At the outset of putting fingers to keys this morning, I wasn’t intending to write about this topic. I changed my mind, however, because if one more documented instance of Big Pharma’s greedy, hypocritical, exasperating behavior means that we might all benefit from substantial and lasting health care reform, then I am certainly not above sharing my personal story. In particular, this highly frustrating anecdote refers to the unnecessary hassle it has been to obtain one of the three medications I must take on a daily basis to effectively treat my illness. This forthcoming narrative also underscores the perfidy of the industry itself and, in particular, its automatic assumption that anyone who uses its free or reduced cost services must be trying to cheat the system. It shouldn’t surprise any of us by now that this underlying attitude somehow isn’t portrayed in the self-serving television advertising advancing the program’s merits.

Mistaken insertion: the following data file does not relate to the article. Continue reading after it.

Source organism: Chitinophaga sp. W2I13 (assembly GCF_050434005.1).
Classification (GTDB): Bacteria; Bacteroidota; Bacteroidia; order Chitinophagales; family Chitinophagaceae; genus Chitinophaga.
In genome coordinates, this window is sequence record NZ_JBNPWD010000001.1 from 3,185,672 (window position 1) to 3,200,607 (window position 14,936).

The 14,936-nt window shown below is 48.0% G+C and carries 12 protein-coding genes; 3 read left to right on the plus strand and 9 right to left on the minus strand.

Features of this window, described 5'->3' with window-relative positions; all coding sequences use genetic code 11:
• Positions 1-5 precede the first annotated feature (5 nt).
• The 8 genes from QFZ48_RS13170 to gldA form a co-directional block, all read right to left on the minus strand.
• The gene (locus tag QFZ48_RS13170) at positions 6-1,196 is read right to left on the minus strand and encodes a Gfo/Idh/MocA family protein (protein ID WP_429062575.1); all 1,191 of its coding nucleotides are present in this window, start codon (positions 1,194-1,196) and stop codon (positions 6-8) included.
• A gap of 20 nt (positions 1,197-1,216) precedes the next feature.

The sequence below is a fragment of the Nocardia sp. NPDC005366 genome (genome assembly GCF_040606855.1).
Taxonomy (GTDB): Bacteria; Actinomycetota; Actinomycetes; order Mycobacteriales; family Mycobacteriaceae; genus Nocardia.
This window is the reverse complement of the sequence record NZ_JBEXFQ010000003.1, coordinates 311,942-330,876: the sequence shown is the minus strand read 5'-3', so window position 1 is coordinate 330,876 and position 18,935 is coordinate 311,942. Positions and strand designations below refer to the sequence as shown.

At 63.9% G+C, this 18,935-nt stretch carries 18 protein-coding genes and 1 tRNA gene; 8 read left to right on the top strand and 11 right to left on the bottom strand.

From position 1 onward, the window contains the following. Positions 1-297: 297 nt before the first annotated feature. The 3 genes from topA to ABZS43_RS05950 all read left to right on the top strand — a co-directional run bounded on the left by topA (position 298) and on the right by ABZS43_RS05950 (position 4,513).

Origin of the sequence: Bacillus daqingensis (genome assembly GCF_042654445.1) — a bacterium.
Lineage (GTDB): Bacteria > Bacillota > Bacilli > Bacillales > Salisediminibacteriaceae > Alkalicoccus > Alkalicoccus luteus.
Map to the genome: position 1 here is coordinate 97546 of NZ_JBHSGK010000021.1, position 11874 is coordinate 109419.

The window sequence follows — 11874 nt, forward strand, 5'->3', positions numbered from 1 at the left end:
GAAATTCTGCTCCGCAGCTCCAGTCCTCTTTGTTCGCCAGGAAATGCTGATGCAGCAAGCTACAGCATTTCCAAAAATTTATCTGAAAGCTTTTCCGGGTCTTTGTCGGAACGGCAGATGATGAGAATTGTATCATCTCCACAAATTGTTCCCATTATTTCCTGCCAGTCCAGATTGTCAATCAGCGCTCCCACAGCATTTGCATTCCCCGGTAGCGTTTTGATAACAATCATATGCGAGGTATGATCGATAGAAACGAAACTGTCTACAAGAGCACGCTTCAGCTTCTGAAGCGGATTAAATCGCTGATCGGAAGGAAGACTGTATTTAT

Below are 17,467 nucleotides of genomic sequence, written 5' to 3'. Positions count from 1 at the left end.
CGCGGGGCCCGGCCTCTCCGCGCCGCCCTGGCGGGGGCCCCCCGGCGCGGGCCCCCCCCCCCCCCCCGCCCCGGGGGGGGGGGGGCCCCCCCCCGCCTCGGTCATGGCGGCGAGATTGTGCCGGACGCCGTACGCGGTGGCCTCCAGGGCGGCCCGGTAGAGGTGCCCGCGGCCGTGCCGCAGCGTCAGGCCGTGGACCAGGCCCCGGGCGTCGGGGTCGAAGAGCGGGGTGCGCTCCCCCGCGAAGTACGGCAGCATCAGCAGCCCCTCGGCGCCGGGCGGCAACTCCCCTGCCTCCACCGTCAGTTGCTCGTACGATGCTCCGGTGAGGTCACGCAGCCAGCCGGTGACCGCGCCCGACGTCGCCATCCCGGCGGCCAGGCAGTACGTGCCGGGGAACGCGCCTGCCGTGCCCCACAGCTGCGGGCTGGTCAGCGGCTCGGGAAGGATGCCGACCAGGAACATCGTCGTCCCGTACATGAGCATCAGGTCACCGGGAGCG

You may have seen the commercial. It was pretty ubiquitous for a good long while. A soothing voiceover, couched in hushed tones meant to intimate gentle sympathy, states that American’s pharmaceutical industry might be able to help those who are uninsured attain their prescription drugs at a deep discount. We are led to believe that an imaginary bus tour is underway, looking for all the world like the kind favored by political candidates on their way back and forth from event to event. A series of different looking people from all walks of life announce proudly their allegiance to their own particular state of residence. A man who once led a daytime TV show which frequently showcased the results of paternity tests and established the true identity of baby daddies smoothly performs his role as spokesperson. That this ad aired constantly in the immediate period before Health Care Reform became a political and ideological football was no accident. The implication was that Big Pharma could regulate itself just fine, thank you, and not only that, the industry was so altruistic as to offer medications for needy Americans without need of government arm twisting. I admit at the time I viewed these ads with much suspicion, but after I unexpectedly lost my Medicaid coverage at the end of July, it was an option I had no choice but to pursue, since paying $700 a month out of pocket for a thirty day supply isn’t exactly an viable alternative.